Pros and cons of smart meters

smart-meter Smart meters have the ability to give both consumers and firms live readings of how much gas and electricity you are consuming. It saves having manual meter readings and will increase the efficiency of energy supplies. It gives consumers a running total of how much they have spent on gas and electricity and helps to plan their energy use.

The benefits of smart meters

  • Gives consumers accurate information about how much energy they are consuming. It updates in real-time. If you switch an electric heater on, you can see the smart meter go from 3 pence per hour to 40 pence per hour. This gives a very clear understanding of what it costs to turn on different appliances.
  • Give an indication of how much you are spending and daily trends.
  • Allocative efficiency. When we know how much something is costing, we can decide whether it is something we want to pay for. It encourages consumers to think about the marginal cost of leaving lights on and we will only do so if the value equals the marginal cost. Before smart meters, we don’t have an accurate idea of what an appliance costs and we tend not to think about it.
  • Having a meter makes you think about energy use much more than a monthly direct debit – which is actually divorced from your daily use, but just an average of the year.
  • A smart meter encourages energy conservation and therefore helps to reduce carbon emissions and is better for the environment.
  • You never need to do another energy reading again. It reduces costs for firms as they don’t have to send a worker to read bills. Hopefully, these cost savings will be passed onto consumers.
  • It can also reassure you that some things are actually very cheap to run, e.g. turning a 20 watt light bulb on, only costs a fraction of one pence for an hour.


  • It can make you constantly check the smart meter to see how much you are spending. Making life less peaceful as you think a lot more about the cost of turning a light on. Or if you turn a heater on, you are perhaps more likely to be thinking you are going to go above a daily budget. I have got fed up with it from time to time and turned it off. But, then I get intrigued and turn it back on.
  • It is another wireless signal in the house. Although research is still at early stages (wireless is a relatively new phenomenon) there are concerns that wifi signals can contribute to cancer and brain tumours. Now I know how much everything costs, I’d actually prefer to go back to old system, but I don’t think electric company will allow.

Smart meter and behavioural economics

I got a smart meter last week, and I can’t believe how much it has influenced my behaviour. The truth is that over the past several years I only had a vague idea how much I was paying for energy.  There was a monthly direct debit which sometimes went up, sometimes down, but I never thought about it that much.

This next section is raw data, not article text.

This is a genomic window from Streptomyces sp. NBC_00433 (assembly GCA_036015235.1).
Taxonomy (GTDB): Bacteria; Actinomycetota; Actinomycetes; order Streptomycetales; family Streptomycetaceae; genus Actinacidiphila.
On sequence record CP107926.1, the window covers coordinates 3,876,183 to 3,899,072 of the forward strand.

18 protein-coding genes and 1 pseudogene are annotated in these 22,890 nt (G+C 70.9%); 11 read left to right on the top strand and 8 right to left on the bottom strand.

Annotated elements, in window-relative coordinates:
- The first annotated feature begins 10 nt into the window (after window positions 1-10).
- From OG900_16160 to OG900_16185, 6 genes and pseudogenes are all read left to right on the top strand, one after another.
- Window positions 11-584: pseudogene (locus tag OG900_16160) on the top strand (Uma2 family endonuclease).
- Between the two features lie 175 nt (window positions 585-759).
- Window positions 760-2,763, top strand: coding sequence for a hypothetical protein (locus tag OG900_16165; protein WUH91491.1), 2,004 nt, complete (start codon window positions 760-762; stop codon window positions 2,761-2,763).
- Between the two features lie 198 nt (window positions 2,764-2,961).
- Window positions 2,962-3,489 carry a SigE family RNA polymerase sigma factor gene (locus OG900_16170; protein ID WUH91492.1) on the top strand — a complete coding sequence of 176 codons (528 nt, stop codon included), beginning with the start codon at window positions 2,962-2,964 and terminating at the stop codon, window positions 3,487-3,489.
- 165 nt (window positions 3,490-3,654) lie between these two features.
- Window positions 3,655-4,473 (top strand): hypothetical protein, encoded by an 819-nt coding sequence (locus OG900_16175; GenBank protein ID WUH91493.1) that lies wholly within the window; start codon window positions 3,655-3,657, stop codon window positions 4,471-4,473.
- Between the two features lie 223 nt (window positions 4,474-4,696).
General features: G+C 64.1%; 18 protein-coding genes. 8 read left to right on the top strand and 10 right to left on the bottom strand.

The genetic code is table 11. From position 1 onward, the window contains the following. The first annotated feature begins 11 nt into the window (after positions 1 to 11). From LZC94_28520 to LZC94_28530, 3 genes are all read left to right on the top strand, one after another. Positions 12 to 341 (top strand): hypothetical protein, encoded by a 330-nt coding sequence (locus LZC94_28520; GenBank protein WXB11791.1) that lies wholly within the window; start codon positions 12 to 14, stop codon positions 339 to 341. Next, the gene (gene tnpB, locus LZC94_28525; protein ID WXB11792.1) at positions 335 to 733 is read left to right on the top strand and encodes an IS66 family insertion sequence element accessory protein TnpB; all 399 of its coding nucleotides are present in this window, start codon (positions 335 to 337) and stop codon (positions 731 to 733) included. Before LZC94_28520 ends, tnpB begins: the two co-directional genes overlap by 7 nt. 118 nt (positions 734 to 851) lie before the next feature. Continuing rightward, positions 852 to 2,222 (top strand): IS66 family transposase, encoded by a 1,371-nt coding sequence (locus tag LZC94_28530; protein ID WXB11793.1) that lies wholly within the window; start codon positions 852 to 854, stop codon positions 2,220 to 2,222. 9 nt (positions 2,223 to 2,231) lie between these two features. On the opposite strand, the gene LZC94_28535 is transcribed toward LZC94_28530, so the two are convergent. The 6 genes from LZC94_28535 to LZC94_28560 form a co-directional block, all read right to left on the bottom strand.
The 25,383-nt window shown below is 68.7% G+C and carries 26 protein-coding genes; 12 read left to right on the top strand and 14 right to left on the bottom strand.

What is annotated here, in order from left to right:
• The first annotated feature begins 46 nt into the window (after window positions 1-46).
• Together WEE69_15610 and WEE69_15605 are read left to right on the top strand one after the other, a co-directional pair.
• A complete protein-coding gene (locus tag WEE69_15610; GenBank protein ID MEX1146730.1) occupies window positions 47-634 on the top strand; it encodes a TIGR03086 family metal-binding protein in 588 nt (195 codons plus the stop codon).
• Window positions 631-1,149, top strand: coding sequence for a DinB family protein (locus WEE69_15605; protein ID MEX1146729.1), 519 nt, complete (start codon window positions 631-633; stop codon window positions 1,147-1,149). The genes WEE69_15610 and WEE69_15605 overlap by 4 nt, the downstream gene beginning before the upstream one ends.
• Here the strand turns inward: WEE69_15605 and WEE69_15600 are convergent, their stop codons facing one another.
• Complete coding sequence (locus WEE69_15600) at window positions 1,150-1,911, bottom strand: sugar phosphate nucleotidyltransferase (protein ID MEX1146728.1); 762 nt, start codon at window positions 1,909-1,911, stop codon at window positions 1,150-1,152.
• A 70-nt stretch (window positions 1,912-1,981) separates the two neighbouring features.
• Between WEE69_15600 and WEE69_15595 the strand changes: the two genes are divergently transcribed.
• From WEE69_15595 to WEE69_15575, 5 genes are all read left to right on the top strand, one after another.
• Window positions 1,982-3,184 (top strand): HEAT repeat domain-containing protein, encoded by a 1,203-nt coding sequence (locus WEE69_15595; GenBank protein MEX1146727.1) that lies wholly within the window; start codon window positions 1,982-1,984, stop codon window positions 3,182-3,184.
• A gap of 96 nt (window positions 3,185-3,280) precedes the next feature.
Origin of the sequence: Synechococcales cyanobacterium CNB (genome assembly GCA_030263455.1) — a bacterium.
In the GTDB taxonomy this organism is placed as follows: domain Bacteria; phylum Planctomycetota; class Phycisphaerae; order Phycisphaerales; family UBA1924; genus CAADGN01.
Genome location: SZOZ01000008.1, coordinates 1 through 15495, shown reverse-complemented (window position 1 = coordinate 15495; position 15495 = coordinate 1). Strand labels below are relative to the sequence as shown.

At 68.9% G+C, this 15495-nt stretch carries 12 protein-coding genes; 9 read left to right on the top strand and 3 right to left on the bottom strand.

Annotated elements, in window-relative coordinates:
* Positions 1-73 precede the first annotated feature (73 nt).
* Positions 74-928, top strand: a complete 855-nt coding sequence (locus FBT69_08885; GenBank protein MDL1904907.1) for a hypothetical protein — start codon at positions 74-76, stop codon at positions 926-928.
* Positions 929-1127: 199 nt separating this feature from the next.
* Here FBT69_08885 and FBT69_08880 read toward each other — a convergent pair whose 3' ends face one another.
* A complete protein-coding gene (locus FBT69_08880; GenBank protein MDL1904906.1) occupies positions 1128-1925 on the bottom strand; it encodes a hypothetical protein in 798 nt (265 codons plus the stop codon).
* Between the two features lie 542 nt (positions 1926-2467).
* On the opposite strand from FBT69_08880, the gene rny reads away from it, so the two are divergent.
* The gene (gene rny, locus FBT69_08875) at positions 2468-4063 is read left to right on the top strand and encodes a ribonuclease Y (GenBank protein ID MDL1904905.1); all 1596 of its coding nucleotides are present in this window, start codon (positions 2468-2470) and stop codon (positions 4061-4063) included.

In my book “What Would Keynes do?” I even had a chapter on why an economist would not waste time turning light bulbs off if the cost of time was greater than the cost of the electricity.

As soon as I got a smart meter, it has become like a ‘game’ to keep the daily energy use below £3.00. I do my morning meditation under a big duvet, rather than leave an electric heater on for a few hours.

I’ve found it’s much cheaper to boil water for a cup of tea using the gas cooker rather than an electric kettle, and in a way, it’s just as simple to turn the gas cooker on as kettle.

The average temperature of the house has gone down from 24 degrees to 21 degrees (I get cold hands, so it’s a bit annoying. Not sure how much this new austerity will last)

The timing of the smart meter is also ironic. We are entering a period of self-isolation, living and working from home, so all day at home, checking smart meter has become a kind of distraction. It’s almost become like a game – aiming for new PB, of the lowest daily cost. I am looking forward to warmer weather and longer days!

Also, it feels like the whole world is entering a new age of austerity. The economy is going through an incredibly difficult period – where nearly everyone might see a significant fall in income. My spending habits have abruptly changed in the past few weeks. I am being much more careful with my money, so a smart meter came along at just the right time. I think I will cut my energy bills by 40-50%. It is that dramatic. Though I was fairly liberal with my use of energy before.

Maybe we need smart meter leader boards so we can compete with neighbours who can reduce energy the most?

1 thought on “Pros and cons of smart meters”

  1. At last! Someone else who has realised that using gas to boil water for a drink is up to a quarter or a fifth the cost of using electricity to do the same job. My energy unit prices see electricity units costing 5 times those for gas! I figured this out years ago, and didn’t need a smart meter to tell me! Here’s another thought – who pays for the electricity used to power the smart meters and their radio frequency transmitters? Who pays for the energy to power the smart meter display unit? Nobody ever mentions this!


Leave a comment

Item added to cart.
0 items - £0.00